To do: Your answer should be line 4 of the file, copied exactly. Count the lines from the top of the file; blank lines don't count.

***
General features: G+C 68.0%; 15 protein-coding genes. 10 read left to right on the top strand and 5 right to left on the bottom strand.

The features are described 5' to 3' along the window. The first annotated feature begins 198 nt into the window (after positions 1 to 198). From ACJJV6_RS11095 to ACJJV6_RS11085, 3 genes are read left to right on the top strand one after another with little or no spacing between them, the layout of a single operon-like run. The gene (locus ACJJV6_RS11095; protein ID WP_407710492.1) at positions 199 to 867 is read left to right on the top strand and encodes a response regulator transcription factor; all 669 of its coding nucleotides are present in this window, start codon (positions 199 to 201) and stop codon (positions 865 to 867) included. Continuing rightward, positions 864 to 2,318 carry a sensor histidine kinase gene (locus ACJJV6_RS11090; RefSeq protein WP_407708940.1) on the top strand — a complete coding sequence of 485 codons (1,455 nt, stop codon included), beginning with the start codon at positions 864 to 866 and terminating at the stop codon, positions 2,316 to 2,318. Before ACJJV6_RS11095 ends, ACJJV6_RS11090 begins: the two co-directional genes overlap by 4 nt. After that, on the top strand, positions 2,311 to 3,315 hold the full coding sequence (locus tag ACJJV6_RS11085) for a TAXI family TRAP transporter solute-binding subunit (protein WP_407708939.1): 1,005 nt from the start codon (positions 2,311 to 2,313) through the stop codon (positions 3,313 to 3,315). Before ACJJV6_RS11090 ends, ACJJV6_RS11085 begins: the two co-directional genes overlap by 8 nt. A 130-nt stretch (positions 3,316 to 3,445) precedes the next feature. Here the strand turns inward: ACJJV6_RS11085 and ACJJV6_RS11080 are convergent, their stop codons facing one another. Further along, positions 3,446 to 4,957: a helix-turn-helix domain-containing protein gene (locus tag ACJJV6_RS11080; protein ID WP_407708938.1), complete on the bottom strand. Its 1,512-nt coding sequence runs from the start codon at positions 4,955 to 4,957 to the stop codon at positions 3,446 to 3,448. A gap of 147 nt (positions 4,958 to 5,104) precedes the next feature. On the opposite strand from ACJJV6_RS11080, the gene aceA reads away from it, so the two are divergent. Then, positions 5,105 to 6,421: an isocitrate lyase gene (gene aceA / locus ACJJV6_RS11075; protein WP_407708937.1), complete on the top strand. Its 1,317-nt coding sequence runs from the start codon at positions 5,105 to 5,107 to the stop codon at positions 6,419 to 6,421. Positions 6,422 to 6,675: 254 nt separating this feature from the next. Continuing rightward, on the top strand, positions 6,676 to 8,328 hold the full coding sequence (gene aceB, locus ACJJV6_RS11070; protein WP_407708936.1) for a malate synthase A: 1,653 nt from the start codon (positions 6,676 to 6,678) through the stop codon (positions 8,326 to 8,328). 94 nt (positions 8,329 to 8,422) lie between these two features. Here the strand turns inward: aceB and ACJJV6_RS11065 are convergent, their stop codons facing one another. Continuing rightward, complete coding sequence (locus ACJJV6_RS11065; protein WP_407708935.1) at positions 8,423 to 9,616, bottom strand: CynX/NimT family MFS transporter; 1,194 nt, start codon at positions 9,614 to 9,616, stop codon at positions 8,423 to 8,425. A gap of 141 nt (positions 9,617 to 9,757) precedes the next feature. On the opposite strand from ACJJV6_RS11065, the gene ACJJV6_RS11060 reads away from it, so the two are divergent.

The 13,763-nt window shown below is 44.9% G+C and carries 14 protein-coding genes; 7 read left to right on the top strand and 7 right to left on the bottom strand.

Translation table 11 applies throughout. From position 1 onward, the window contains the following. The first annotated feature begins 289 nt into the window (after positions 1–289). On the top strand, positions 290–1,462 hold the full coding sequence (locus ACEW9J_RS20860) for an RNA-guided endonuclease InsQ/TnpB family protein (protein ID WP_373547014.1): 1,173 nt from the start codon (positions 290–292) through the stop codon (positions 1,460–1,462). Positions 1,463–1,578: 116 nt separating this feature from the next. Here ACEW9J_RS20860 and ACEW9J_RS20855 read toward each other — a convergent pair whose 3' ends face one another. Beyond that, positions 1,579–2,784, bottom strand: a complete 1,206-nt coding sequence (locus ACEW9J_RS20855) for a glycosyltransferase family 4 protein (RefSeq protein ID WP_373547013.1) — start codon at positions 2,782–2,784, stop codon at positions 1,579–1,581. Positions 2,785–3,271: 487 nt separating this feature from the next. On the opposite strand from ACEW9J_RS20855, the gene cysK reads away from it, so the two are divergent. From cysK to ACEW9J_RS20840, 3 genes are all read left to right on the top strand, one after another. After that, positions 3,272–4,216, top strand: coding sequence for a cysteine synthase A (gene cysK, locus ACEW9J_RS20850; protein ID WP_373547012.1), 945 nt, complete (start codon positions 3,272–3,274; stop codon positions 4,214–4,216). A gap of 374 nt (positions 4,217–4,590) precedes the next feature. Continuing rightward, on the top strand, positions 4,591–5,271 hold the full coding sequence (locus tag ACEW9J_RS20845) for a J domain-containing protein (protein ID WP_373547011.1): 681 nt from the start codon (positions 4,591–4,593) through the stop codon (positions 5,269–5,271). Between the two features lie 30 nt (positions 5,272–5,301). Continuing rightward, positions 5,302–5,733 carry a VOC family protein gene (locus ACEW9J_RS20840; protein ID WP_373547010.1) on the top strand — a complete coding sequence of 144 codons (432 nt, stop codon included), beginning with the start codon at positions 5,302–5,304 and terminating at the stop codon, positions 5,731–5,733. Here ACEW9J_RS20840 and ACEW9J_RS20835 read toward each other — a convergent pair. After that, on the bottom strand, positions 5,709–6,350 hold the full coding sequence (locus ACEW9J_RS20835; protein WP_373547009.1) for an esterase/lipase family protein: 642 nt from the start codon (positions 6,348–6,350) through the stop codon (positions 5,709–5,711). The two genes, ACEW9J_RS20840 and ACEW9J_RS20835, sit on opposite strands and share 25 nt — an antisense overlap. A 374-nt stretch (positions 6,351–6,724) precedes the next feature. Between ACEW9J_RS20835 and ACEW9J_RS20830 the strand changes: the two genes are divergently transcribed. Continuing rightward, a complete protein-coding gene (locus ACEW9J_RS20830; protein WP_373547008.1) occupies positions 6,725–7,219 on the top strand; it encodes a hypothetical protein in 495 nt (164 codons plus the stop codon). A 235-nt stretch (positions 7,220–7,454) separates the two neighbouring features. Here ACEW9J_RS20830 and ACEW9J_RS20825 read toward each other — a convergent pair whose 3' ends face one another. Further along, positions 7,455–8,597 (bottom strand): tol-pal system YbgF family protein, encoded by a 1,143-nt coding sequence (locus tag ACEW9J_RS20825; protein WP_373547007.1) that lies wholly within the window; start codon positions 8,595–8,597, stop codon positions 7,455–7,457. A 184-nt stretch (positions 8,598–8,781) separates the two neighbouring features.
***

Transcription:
Translation table 11 applies throughout. From position 1 onward, the window contains the following. The first annotated feature begins 289 nt into the window (after positions 1–289). On the top strand, positions 290–1,462 hold the full coding sequence (locus ACEW9J_RS20860) for an RNA-guided endonuclease InsQ/TnpB family protein (protein ID WP_373547014.1): 1,173 nt from the start codon (positions 290–292) through the stop codon (positions 1,460–1,462). Positions 1,463–1,578: 116 nt separating this feature from the next. Here ACEW9J_RS20860 and ACEW9J_RS20855 read toward each other — a convergent pair whose 3' ends face one another. Beyond that, positions 1,579–2,784, bottom strand: a complete 1,206-nt coding sequence (locus ACEW9J_RS20855) for a glycosyltransferase family 4 protein (RefSeq protein ID WP_373547013.1) — start codon at positions 2,782–2,784, stop codon at positions 1,579–1,581. Positions 2,785–3,271: 487 nt separating this feature from the next. On the opposite strand from ACEW9J_RS20855, the gene cysK reads away from it, so the two are divergent. From cysK to ACEW9J_RS20840, 3 genes are all read left to right on the top strand, one after another. After that, positions 3,272–4,216, top strand: coding sequence for a cysteine synthase A (gene cysK, locus ACEW9J_RS20850; protein ID WP_373547012.1), 945 nt, complete (start codon positions 3,272–3,274; stop codon positions 4,214–4,216). A gap of 374 nt (positions 4,217–4,590) precedes the next feature. Continuing rightward, on the top strand, positions 4,591–5,271 hold the full coding sequence (locus tag ACEW9J_RS20845) for a J domain-containing protein (protein ID WP_373547011.1): 681 nt from the start codon (positions 4,591–4,593) through the stop codon (positions 5,269–5,271). Between the two features lie 30 nt (positions 5,272–5,301). Continuing rightward, positions 5,302–5,733 carry a VOC family protein gene (locus ACEW9J_RS20840; protein ID WP_373547010.1) on the top strand — a complete coding sequence of 144 codons (432 nt, stop codon included), beginning with the start codon at positions 5,302–5,304 and terminating at the stop codon, positions 5,731–5,733. Here ACEW9J_RS20840 and ACEW9J_RS20835 read toward each other — a convergent pair. After that, on the bottom strand, positions 5,709–6,350 hold the full coding sequence (locus ACEW9J_RS20835; protein WP_373547009.1) for an esterase/lipase family protein: 642 nt from the start codon (positions 6,348–6,350) through the stop codon (positions 5,709–5,711). The two genes, ACEW9J_RS20840 and ACEW9J_RS20835, sit on opposite strands and share 25 nt — an antisense overlap. A 374-nt stretch (positions 6,351–6,724) precedes the next feature. Between ACEW9J_RS20835 and ACEW9J_RS20830 the strand changes: the two genes are divergently transcribed. Continuing rightward, a complete protein-coding gene (locus ACEW9J_RS20830; protein WP_373547008.1) occupies positions 6,725–7,219 on the top strand; it encodes a hypothetical protein in 495 nt (164 codons plus the stop codon). A 235-nt stretch (positions 7,220–7,454) separates the two neighbouring features. Here ACEW9J_RS20830 and ACEW9J_RS20825 read toward each other — a convergent pair whose 3' ends face one another. Further along, positions 7,455–8,597 (bottom strand): tol-pal system YbgF family protein, encoded by a 1,143-nt coding sequence (locus tag ACEW9J_RS20825; protein WP_373547007.1) that lies wholly within the window; start codon positions 8,595–8,597, stop codon positions 7,455–7,457. A 184-nt stretch (positions 8,598–8,781) separates the two neighbouring features.